Marilyn Hacker was educated at the Bronx High School of Science, at Washington Square College of New York University, and at the Art Students League. She has lived in New York, Mexico City, San Francisco, and London, and has come to divide her time between Manhattan and Paris. Her marriage to science-fiction writer Samuel R. Delany did not survive their mutual acknowledgment of homosexuality, and Hacker has lived since the mid-1980’s with her life partner, Karyn London. Many aspects of her life, especially the evolution of her relationship with her daughter, Iva, and her mother (whose death is the subject of the fine “Mother” and “Mother II” in Assumptions); her battle with breast cancer; her witness to the ravages of human immunodeficiency virus-acquired immunodeficiency syndrome (HIV-AIDS); as well as the intricacies of friendship, travel, and the vicissitudes of love, form the subjects of her poetic work.
Marilyn Hacker is one of the most diverse, talented contemporary poets of the twentieth and twenty-first centuries. Her distinguished stratification of work inspired poet Rafael Campo to refer to her as an “award-winning poet, political activist, editor, and literary formalist.” Hacker’s innovative poetic forms and autobiographical, raw subject matter infuse her work with jagged but irresistible energy. Her expert employment of forms and her clever, straightforward voice assures her permanent status as a master of poetic craft.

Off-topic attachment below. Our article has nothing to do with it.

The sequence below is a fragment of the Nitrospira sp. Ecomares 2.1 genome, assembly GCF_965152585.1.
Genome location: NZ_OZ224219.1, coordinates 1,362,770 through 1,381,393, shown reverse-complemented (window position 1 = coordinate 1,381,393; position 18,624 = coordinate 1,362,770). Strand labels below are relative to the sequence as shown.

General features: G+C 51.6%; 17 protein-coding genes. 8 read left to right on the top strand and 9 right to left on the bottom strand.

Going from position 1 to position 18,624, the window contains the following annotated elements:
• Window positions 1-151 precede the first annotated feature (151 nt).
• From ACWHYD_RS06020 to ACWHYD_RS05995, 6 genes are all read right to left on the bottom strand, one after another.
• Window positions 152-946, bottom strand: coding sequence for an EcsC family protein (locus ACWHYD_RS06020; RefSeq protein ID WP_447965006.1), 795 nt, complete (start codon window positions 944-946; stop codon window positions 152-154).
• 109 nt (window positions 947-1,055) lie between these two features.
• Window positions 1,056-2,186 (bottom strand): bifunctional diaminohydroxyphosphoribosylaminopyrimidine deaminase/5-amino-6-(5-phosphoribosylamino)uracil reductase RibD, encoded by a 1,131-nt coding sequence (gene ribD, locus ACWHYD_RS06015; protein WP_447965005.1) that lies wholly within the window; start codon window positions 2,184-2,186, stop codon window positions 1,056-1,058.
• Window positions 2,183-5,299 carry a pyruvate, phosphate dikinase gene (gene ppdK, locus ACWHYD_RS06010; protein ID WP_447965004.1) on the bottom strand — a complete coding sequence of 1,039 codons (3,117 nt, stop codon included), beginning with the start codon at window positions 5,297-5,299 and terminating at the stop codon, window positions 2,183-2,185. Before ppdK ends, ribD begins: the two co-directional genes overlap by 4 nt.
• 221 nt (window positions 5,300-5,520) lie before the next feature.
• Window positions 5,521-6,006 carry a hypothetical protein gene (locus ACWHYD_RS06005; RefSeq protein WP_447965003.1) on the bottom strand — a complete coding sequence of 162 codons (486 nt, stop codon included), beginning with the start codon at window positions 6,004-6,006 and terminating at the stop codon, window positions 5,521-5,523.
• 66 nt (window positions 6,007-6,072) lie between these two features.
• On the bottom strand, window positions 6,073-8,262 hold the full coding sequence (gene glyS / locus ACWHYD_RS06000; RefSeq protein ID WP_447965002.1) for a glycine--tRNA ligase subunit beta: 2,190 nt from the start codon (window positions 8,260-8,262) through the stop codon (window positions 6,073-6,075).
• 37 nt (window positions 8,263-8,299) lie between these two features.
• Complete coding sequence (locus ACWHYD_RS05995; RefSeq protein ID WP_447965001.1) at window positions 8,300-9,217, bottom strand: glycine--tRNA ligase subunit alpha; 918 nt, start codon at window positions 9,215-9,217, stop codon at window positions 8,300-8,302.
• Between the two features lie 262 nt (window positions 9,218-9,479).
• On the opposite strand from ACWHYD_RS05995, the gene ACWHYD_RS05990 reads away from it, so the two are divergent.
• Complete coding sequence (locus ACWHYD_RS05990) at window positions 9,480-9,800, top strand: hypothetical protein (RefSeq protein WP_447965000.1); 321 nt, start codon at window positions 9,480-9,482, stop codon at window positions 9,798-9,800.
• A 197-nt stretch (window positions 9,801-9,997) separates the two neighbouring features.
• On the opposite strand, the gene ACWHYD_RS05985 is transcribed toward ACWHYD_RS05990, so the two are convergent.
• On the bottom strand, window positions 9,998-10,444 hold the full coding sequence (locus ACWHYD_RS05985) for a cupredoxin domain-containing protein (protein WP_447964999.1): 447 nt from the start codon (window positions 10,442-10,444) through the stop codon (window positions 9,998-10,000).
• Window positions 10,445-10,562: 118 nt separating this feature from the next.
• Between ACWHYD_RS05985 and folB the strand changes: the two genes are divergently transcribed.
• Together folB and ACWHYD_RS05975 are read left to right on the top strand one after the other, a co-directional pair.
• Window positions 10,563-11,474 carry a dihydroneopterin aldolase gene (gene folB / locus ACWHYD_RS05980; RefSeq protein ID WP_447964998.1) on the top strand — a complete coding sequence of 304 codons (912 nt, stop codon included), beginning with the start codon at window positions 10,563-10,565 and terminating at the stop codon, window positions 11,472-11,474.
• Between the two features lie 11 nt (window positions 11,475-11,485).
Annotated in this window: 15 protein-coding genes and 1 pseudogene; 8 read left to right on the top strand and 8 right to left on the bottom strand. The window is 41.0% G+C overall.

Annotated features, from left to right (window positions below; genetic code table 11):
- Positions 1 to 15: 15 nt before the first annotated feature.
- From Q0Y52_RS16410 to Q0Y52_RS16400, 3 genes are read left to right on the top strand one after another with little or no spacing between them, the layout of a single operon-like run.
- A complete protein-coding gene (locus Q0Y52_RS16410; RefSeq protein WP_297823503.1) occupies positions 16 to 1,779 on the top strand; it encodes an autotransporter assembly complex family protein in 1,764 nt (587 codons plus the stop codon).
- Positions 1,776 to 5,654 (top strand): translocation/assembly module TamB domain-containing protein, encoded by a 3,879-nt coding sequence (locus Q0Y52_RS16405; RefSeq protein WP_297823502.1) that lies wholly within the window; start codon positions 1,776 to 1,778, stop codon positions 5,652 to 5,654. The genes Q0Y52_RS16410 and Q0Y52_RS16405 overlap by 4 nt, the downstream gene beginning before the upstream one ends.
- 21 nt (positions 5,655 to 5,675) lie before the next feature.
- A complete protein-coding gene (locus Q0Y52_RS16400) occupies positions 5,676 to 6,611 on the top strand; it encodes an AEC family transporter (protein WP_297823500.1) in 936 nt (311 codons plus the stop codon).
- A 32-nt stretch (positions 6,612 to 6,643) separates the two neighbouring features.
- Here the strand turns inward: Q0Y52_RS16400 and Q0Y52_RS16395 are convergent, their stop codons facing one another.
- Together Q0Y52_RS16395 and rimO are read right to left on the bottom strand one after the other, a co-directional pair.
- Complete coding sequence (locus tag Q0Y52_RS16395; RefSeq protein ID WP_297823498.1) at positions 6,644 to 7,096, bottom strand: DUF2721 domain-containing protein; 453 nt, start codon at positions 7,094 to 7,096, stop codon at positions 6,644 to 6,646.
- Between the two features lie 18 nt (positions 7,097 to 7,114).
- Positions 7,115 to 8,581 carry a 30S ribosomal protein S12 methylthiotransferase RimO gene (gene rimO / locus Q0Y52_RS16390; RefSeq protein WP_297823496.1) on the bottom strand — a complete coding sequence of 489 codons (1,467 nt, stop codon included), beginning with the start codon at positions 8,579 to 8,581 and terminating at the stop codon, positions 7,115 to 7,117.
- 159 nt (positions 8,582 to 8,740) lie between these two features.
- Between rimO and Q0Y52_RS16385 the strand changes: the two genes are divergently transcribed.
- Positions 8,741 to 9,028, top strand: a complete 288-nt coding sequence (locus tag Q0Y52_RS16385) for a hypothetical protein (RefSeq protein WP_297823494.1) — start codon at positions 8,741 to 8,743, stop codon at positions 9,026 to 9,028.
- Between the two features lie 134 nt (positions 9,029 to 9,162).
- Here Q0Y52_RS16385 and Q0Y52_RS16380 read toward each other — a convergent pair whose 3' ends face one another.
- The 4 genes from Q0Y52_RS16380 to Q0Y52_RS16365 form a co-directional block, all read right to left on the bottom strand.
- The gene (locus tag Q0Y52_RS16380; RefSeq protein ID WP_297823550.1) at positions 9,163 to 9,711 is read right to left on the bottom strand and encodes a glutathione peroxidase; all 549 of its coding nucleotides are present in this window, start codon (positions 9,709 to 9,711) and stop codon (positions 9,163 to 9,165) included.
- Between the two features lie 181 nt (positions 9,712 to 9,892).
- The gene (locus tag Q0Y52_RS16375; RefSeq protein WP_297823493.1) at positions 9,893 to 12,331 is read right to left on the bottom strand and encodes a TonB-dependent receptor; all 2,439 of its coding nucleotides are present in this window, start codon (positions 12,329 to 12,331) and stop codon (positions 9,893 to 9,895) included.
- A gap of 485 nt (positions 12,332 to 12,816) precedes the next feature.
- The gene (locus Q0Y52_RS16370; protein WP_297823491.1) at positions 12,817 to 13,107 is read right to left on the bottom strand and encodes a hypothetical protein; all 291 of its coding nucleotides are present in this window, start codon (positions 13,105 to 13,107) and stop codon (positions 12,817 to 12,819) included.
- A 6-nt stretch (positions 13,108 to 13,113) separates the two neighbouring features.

Hacker is the only daughter of working-class Jewish parents from the Bronx of New York. Her mother received a master’s degree in chemistry, aspiring to train as a physician, but was denied admission into medical school, being both a woman and a Jew. Her father, an industrial chemist, was never continually employed. Hacker’s mother taught within the New York public schools and solely supported the family. Her father died at forty-eight from pancreatic cancer not long after receiving a teaching position at City College of New York (CCNY). Marilyn Hacker later became a professor at CCNY, directing the master of arts program in creative writing and English literature.
The scare availability of resources following the Great Depression and World War II prompted Hacker, during her childhood, to seek libraries for entertainment. Reading classic plays, fiction, and volumes of poetry established an early foundation for academic success. She attended the Bronx High School of Science and began studying French. Her keen intellect afforded her enrollment at New York University (NYU) at fifteen. She spent the summer preceding her freshman year taking French literature survey courses at Hunter College, to qualify for French scholar Germaine Bree’s courses on twentieth century French theater and philosophy.
Hacker studied French, existentialism, science, and calculus at NYU. She married science-fiction writer Samuel R. Delany, despite his homosexuality, the year before her graduation and left NYU, taking jobs in commercial editing. Hacker eventually returned to college, completing her bachelor of arts in romance languages; giving birth to a daughter, Iva; and later divorcing Delany. The coming years marked a difficult transition for her, from heterosexual wife to outspoken lesbian activist.
Hacker did not begin publishing her work until age twenty-six, her first piece accepted by Cornell University’s Epoch magazine. Her United States audience grew steadily and, after her 1970 move to London, became transatlantic. There, news arrived that three poems were selected for the New American Review, edited by Richard Howard.
Howard, Pulitzer Prize-winning poet and translator of French verse, became Hacker’s mentor and helped circulate her early manuscripts. In 1974, Viking Press published Hacker’s Presentation Piece , quickly recognized for its candid, lyric voice, which captured the 1974 Lamont Poetry Selection of the...
(The entire section is 900 words.)